[00138] Fig. 1 C is a side view of a first side 1 12 of a dispenser from the dispenser assembly 100 as viewed from the right of Fig. 1A, which in the illustrated embodiment includes an access door 126 and an access door latch 130. The access door 126 may be opened so as to allow access to an internal dispenser cavity 140, and is preferably translucent or fully transparent, thereby enabling an operator to visually assess the quantity of cutlery within a dispenser. The access door 126 spans the vertical length of the internal dispenser cavity 140 (visible in Fig. 2A), thereby allowing an operator physical access to the dispenser cavity 140 so as to assist in loading of replenishment cutlery and/or for clearing any items that may accidentally have become lodged therein.

[00139] Fig. ID illustrates a side view of a second side 1 14 of a dispenser from the dispenser assembly 100 as viewed from the left of Fig. 1A, which in the illustrated embodiment includes a view window 132 near the bottom region of the dispenser. The view window 132 provides visual access to the internal dispenser cavity 140, thereby allowing the operator to ascertain the general quantity of cutlery remaining in the dispenser and whether the dispenser needs to be refilled. It will be realized that one or more windows of any desired size and location can be provided on the second side 114 of the dispenser. Alternately, view window 132 on second side 114 can be in the form of an access door similar to the access door 126 on first side 112. Thus, the first side 112 and second side 114 of any of the dispensers shown in Fig. 1A, may include any combination of access door(s) and/or window(s), provided however that at least one of the sides enables physical access to the internal dispenser cavity 140 for cutlery loading, refilling, and general maintenance.

[00140] Fig. IE presents a partial top perspective view of the dispenser assembly 100, wherein each of the dispensers 103, 104, and 105 includes a top loading door 134 that allows loading of cutlery, and the knife dispenser 105 has been installed at the right of the base 100 and is shown with its top loading door 134 and side access door 126 open. The top loading door 134 and side access door 126 may be opened by a user to uncover a loading guide opening 144 provided in a loading guide 146, and to access the internal dispenser cavity 140, so that a cutlery stack 107 can be inserted through the loading guide opening 144 into the dispenser cavity 140. In the figure, a stack of knives 107 is visible through the side door opening in Fig. IE.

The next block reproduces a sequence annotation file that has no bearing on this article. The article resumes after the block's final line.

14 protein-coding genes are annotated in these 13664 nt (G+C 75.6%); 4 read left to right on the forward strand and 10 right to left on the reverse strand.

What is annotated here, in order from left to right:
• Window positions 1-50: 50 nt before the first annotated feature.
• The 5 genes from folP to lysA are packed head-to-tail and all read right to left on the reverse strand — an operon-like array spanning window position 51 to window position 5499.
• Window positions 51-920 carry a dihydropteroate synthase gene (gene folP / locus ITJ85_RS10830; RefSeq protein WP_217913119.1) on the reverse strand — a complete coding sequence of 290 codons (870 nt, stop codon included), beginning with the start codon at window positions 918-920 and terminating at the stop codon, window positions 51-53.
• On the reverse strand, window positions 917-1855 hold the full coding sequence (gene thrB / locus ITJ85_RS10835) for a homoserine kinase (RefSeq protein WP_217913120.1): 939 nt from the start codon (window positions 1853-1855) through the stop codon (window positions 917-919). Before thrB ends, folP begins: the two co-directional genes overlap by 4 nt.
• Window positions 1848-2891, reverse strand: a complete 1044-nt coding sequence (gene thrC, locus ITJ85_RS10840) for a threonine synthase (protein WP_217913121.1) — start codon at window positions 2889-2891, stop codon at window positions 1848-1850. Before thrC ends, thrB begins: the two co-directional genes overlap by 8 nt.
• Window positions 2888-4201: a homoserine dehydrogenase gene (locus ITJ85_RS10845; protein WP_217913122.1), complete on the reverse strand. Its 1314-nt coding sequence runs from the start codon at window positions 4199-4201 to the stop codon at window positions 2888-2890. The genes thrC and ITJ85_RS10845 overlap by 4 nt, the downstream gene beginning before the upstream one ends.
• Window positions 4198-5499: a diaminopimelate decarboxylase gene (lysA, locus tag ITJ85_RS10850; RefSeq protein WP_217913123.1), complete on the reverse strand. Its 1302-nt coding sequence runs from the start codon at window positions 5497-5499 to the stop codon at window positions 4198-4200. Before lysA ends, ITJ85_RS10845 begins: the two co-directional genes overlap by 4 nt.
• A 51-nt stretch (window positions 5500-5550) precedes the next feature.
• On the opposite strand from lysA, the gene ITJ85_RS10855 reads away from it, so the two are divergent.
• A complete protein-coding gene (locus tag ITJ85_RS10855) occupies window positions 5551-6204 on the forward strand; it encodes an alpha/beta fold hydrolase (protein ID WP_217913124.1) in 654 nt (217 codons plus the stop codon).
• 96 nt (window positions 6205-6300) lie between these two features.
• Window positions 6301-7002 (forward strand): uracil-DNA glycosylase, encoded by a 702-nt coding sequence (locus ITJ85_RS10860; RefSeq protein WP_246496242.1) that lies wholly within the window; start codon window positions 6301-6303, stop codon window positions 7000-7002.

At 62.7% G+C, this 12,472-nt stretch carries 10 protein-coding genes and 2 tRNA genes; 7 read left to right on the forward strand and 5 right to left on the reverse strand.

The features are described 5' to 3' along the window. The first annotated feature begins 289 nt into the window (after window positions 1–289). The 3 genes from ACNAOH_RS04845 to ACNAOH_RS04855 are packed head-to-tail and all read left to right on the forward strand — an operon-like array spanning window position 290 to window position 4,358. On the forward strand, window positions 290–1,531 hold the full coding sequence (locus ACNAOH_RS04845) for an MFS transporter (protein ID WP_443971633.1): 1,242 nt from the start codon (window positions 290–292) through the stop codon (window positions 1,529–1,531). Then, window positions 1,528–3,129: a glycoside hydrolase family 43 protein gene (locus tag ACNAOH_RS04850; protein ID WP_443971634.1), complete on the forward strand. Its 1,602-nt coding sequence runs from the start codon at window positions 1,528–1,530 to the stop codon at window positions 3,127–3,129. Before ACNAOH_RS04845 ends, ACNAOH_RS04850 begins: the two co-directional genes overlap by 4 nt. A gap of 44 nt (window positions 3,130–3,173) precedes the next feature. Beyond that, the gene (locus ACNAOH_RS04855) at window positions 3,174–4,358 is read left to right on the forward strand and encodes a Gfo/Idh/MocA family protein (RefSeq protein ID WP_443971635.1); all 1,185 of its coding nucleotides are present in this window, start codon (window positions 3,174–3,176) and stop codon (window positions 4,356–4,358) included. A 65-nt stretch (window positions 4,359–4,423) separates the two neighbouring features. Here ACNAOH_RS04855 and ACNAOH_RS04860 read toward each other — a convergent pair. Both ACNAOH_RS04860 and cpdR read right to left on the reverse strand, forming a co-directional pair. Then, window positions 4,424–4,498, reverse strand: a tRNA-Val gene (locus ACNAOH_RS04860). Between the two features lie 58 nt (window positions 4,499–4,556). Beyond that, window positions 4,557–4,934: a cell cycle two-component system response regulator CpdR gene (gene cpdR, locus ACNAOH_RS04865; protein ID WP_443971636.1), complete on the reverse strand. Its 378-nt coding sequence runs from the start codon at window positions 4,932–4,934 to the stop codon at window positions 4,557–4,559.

[00141] In the illustrated embodiment, each top loading door 134 is connected to its dispenser by a pair of hinges 138. A latch 136 is located on the opposing side of the hinges 138 to allow a user to open the top loading door 134. The latch 136 can comprise a simple lift tab, or can be any other style of latch, release, or locking mechanism known in the art. The arrangement of the hinges 138 and the latch 136 is configured to allow the top loading door 134 and access door 126 to collaboratively provide convenient access to the internal dispenser cavity 140 for loading a cutlery stack 107 therein. In other embodiments, one or more hinges 138 are positioned at the back of each dispenser 103, 104, or 105, with the latch 136 being correspondingly opposed from the hinges and located at the front of the dispenser, thereby allowing the top loading door to be lifted and opened from the front of the dispenser instead of from a side.

[00142] The process of reloading an empty dispenser is illustrated in Figs. IF through IK and summarized in the flow diagram of Fig. 1L. For ease of

illustration, the right-most dispenser 105 is refilled in Figs. IF - IK, but the illustrated method applies to all of the dispensers 103 - 105. With reference to Fig. IF, when the low-cutlery indicator 198 provides an indication that a dispenser 105 should be refilled, the dispenser 105 is slid forward partway out of the base 101(step 300, Fig. 1L), so that the access door 126, cutlery release lever window 131, and priming lever end 157a become accessible. It can be seen that when either of the other two dispensers 103, 104 is refilled, it is also necessary to slide the dispenser forward to access the access door 126, and that the base 101 in the illustrated embodiment prevents access to the cutlery release lever window 131 and priming lever end 157a for all of the dispensers 103, 104, 105 when they are fully inserted in the base 101 (see Fig. IK). Figs. 10B-10G show views of the fork, spoon and knife dispensers as they appear when they are removed from the base 101, thereby clearly showing the cutlery release lever window 131 and priming lever end 157a for each of the three dispensers.

[00143] To facilitate efficient and convenient loading of a plurality of cutlery articles into the dispenser, the cutlery articles are stacked and bundled into a refill pack. Figs. 10H-10J illustrate respectively a fork refill pack 230, a spoon refill pack 240 and a knife refill pack 250. Each of the refill packs is held together by a strip of tape 102 applied on one side of the stack of cutlery articles. The strip of tape can further include top tab 222 and bottom tab 224 that provide for

convenient handling of the cutlery refill packs.

[00144] After opening the top loading door 134 and the access door 126 (Fig.

1G; step 302, Fig. 1L), an operator is able to lower a knife cutlery refill pack 250 downward (Fig. 1H) through the loading guide opening 144 provided in the loading guide 146 into the dispenser cavity 140 (step 304; Fig. 1L). The top end 222 of the tape 102 that maintains the refill pack 250 can be used as a handle to suspend the refill pack 250 as it is lowered into the dispenser 105. Inserting the refill pack 250 into the dispenser 105 automatically resets the low cutlery signal 198, which no longer appears in the low utensil window 124.